Back

:
FCI
Rather long than short.

Loin

:
FCI
Slightly arched

Croup

:
FCI
Great breadth across hips

Chest

:
FCI
Chest: Very deep, moderately broad, breast wide.
Ribs: Well sprung

Underline and belly

:
FCI
Well drawn up.

TAIL

:
FCI
Long and slightly curved, of moderate thickness, and well covered with hair.
KC
Long and slightly curved, of moderate thickness and well covered with hair, carried low with an upward sweep towards the extremity.
UKC
The tail is long and slightly curved, moderately thick and well covered with hair.

LIMBS

:

FOREQUARTERS

:
KC
Shoulders muscular, giving breadth of chest, set sloping. Elbows well under, turned neither in nor out. Leg and forearm muscular, and whole leg strong and straight.
UKC
The muscular, sloping shoulders are set to provide breadth to the chest.

Shoulder

:
FCI
Muscular, giving breadth of chest, set sloping.

Elbow

:
FCI
Well under, neither turned inwards nor outwards.

FORELEGS

:
UKC
The forearm is muscular. The entire leg is strong, quite straight, and heavily boned. The elbows are set well under.

Forearm

:
FCI
Muscular, heavily boned, quite straight

FEET

:
KC
Moderately large and round, turned neither in nor out. Toes well arched and closed. Nails very strong and curved.
UKC
Both front and back feet are moderately large and round, turning neither inward nor outward. The toes are well arched and closed. The nails are very strong and curved.

Forefeet

:
FCI
Moderately large and round, neither turned inward nor outwards. Toes, well arched and closed. Nails, very strong and curved.

Hind feet

:
FCI
See Forefeet.

HINDQUARTERS

:
KC
Muscular thighs and second thighs, long and strong, good bend of stifle with hocks well let down and turning neither in nor out.
UKC
Both the upper and lower thighs are muscular, with the lower thigh being long and strong (as found in the Greyhound).

Thigh

:
FCI
Long and muscular.

Stifle

:
FCI
Nicely bent.

HIND LEGS

:
UKC
The hocks are well let down, turning neither in nor out. The stifles are nicely bent.

Lower thigh

:
FCI
Well muscled, long and strong.

Hock

:
FCI
Well let down and turning neither in nor out.

GAIT / MOVEMENT

:
FCI
Movements easy and active.
KC
Easy and active.
UKC
Movement is easy and active.

COAT

:

HAIR

:
FCI
Rough and hard on body, legs and head; especially wiry. Hair over eyes and beard especially wiry.
KC
Rough and harsh on body, legs and head; especially wiry and long over eyes and under jaw.
UKC
The hair is rough and hard on the body, legs and head. It is especially wiry and long over the eyes and on the underjaw.

COLOUR

:
FCI
The recognised colours are grey, brindle, red, black, pure white, fawn or any colour that appears in the Deerhound
KC
Recognised colours are grey, brindle, red, black, pure white, fawn, wheaten and steel grey.
UKC
Recognized colors include: gray, brindle, red, black, pure white, fawn, and any other color that is found in the Deerhound.

SIZE

:
KC
Minimum height for dogs: 79 cms (31 ins), bitches: 71 cms (28 ins). Minimum weight: 54.5 kgs (120 lbs) for dogs, 40.9 kgs (90 lbs) for bitches. Great size, including height of shoulder and proportionate length of body is to be aimed at, and it is desired to firmly establish a breed that shall average from 81-86 cms (32-34 ins) in dogs.
UKC
The desired height is 32-34 inches. Minimum heights and weights (applied only to Irish Wolfhounds over 18 months of age): Dogs, 31 inches, 120 pounds; females, 28 inches, 90 pounds.

Height at withers

:
FCI

Desired: Averaging 32 inches (81cm) to 34 inches (86cm) in dogs.
Minimum: Dogs 31 inches (79 cm). Bitches 28 inches (71 cm).

Weight

:
FCI
Minimum: Dogs 120 pounds (54.5kg). Bitches 90 pounds (40.5 kg).

FAULTS

:
FCI

Any departure from the foregoing points should be considered a fault and the seriousness with which the fault should be regarded should be in exact proportion to its degree and its effect upon the health and welfare of the dog.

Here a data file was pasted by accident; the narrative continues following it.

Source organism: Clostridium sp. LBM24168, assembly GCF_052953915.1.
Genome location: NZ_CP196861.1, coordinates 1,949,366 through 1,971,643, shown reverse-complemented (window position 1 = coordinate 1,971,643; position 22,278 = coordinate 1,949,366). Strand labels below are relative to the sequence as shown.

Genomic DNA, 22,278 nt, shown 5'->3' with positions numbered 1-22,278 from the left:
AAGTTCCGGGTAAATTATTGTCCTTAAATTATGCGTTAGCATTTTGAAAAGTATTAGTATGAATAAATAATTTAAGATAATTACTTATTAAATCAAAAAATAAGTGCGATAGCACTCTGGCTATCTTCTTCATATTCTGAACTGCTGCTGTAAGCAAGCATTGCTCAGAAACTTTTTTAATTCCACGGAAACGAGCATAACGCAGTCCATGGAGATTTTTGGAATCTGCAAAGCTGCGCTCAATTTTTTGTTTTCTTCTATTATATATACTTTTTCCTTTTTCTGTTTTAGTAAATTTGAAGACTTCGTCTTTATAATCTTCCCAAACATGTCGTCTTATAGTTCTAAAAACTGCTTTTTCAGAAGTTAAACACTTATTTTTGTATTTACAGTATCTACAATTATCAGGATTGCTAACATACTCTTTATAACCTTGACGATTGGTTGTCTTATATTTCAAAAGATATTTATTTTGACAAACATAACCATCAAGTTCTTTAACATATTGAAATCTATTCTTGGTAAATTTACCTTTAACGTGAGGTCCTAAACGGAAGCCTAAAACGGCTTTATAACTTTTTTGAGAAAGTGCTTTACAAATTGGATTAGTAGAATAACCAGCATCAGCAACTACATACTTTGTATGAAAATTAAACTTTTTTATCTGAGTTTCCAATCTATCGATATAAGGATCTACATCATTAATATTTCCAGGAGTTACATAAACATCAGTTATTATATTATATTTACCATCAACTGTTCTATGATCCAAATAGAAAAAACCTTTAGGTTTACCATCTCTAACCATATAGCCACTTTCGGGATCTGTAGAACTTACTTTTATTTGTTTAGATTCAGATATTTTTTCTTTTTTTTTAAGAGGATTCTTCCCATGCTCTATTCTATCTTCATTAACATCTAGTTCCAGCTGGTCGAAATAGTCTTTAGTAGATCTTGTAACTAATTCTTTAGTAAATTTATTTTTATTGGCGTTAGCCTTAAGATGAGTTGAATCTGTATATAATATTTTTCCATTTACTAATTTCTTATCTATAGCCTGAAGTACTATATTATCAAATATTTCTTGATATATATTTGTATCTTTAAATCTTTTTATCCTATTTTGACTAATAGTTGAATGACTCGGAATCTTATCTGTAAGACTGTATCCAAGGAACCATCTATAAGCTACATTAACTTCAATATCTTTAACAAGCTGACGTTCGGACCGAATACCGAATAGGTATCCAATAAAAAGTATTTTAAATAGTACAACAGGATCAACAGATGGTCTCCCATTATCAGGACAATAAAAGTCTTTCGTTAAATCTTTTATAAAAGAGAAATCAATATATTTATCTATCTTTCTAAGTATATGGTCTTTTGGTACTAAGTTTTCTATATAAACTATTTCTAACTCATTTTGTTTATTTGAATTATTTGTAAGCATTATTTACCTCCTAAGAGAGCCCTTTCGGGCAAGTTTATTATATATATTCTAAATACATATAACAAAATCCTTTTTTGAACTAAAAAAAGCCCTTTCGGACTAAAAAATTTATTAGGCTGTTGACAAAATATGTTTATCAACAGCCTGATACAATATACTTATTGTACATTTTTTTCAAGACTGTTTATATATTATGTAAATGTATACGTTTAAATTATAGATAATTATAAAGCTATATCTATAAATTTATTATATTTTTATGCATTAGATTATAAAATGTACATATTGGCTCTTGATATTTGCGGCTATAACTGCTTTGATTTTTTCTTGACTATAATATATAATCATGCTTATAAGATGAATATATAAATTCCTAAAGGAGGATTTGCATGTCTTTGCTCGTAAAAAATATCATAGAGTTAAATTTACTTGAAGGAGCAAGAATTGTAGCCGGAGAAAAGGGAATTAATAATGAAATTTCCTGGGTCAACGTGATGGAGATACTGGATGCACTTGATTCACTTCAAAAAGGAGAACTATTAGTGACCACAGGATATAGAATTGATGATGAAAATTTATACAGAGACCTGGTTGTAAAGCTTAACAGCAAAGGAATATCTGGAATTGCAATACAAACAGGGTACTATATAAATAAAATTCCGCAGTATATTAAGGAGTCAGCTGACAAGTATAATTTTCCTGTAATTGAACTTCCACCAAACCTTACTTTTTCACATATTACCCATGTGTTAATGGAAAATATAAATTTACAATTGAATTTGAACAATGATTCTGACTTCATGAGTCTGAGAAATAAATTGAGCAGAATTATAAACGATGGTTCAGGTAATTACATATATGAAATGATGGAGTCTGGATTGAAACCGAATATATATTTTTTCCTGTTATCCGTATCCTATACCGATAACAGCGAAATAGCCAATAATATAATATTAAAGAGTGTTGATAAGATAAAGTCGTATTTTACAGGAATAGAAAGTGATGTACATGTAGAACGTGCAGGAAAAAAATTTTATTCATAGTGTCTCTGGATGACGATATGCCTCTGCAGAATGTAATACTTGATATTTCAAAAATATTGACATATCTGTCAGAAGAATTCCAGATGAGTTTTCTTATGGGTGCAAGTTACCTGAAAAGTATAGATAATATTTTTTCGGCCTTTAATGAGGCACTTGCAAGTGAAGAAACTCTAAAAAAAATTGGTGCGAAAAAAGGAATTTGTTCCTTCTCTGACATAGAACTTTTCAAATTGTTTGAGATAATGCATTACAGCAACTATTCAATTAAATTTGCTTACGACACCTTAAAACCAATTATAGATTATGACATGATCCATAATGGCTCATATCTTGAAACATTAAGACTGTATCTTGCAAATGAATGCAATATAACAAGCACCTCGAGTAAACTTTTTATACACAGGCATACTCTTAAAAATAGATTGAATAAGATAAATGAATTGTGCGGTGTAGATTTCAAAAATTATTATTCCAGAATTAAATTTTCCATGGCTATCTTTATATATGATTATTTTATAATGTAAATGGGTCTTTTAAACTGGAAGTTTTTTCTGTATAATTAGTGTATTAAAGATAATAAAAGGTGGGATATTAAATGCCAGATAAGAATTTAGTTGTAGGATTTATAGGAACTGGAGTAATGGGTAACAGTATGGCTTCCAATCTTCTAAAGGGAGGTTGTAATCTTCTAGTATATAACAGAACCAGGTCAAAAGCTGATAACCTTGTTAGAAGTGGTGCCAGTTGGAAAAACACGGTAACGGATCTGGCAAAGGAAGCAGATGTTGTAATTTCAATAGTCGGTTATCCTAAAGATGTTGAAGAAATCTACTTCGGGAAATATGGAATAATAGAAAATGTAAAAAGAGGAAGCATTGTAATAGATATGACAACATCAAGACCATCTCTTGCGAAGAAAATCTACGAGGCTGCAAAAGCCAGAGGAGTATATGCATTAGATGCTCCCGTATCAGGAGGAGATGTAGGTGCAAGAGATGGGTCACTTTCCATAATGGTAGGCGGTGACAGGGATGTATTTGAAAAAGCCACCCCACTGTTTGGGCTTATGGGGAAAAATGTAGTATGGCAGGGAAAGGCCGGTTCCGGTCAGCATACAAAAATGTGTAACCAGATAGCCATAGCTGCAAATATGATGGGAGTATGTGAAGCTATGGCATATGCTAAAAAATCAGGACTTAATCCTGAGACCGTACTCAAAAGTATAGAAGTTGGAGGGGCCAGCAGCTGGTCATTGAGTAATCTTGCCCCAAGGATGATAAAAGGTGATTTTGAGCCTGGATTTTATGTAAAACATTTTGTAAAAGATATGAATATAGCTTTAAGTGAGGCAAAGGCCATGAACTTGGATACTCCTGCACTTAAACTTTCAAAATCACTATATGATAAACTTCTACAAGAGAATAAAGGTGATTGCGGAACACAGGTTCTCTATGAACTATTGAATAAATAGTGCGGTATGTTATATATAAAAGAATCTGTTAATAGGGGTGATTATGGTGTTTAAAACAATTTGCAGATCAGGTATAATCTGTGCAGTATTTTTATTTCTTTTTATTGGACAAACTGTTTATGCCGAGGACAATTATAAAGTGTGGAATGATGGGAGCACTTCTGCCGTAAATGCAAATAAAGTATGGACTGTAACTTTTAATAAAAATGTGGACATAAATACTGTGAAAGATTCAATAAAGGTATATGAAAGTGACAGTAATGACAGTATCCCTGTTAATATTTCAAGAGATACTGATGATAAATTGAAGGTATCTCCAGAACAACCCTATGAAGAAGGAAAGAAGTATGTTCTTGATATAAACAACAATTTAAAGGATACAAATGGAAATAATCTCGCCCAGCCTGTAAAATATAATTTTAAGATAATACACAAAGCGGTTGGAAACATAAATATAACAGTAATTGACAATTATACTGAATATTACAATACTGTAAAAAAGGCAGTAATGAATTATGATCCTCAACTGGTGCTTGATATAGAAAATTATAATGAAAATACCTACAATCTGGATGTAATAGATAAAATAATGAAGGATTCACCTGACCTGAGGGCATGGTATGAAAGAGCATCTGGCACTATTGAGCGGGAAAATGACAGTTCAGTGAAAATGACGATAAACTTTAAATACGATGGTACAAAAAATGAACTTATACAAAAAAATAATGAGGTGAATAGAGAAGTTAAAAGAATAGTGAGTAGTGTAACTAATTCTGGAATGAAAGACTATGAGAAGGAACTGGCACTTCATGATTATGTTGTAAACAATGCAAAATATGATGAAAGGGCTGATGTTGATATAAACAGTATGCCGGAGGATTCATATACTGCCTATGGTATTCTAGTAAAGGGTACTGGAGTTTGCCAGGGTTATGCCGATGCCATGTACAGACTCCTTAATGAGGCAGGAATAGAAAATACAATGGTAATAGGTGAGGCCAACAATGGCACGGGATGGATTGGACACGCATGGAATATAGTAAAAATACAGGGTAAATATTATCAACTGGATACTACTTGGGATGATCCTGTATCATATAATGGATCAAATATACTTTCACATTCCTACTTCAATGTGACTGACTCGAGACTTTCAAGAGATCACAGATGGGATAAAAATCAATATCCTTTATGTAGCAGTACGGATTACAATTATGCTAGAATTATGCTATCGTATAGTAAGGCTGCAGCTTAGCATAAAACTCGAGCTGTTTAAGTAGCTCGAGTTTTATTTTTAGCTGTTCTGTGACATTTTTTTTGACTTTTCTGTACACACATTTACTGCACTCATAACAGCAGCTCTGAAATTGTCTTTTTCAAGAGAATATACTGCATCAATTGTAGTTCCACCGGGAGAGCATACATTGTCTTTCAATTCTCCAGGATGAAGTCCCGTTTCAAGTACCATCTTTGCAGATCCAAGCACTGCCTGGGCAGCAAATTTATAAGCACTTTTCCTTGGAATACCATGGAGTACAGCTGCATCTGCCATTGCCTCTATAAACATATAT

• Too light or too heavy a head.
  • Too highly arched frontal bone.
  • Crooked forelegs; weak pasterns.
  • Weak hindquarters and a general want of muscle.
  • Too short in body.
  • Back sunken or hollow or quite straight.
  • Large ears and hanging flat to the face.
  • Twisted feet.
  • Spreading toes.
  • Short neck; full dewlap.
  • Chest too narrow or too broad.
  • Tail excessively curled.
  • Nose of any colour other than black.
  • Lips of any colour other than black.
  • Very light eyes. Pink or liver coloured eyelids.
Any dog clearly showing physical or behavioural abnormalities shall be disqualified.
KC
Any departure from the foregoing points should be considered a fault and the seriousness with which the fault should be regarded should be in exact proportion to its degree and its effect upon the health and welfare of the dog and on the dog’s ability to perform its traditional work.
UKC

The various points of the breed are listed in order of merit. No singular point is to be exaggerated or diminished at the expense of the total breed standard. Breed type. A rough-coated, Greyhound-like breed. The tallest of the coursing hounds, with a remarkable combination of power and swiftness. Great size and commanding appearance. Easy and active movement. Long and level head, carried high. Heavily boned, straight forelegs. Elbows well set under. Long and muscular thighs. Well-muscled second thighs. Nicely bent stifles. Rough, hard coat, especially wiry and long over the eyes and on the underjaw. Long, well-ribbed-up body. Well-sprung ribs. Wide across hips. Arched loins. Belly well drawn up. Small ears, carried thrown back and folded (as a Greyhound). Moderately large, round feet. Close, well-arched toes. Long, well-arched, very strong neck. Very deep, moderately broad chest. Muscular, sloping shoulders. Long, slightly curved tail. Dark eyes.
Muzzle: Head too light or too heavy. Frontal bone too highly arched. Lips any color other than black.
Eyes: Very light eyes. Eye rims any color other than black.
Nose: Nose any color other than black.
Ears: Large ears. Ears hanging flat to the face.
Neck: Short neck. Full dewlaps.
Forelegs: Bent forelegs. Over bent pasterns.
Body: Chest too narrow or too broad. Back too straight. Sunken or hollow back. Short body.
Hind Legs: Weak and/or lack of muscle in hindquarters.
Feet: Twisted feet. Splay feet.
Tail: Tail excessively curled.

DISQUALIFYING FAULTS

:
UKC

Unilateral or bilateral cryptorchid. Viciousness or extreme shyness. Albinism.
Color: Albinism.


Anatomical Features of the dog

N.B.:

Male animals should have two apparently normal testicles fully descended into the scrotum.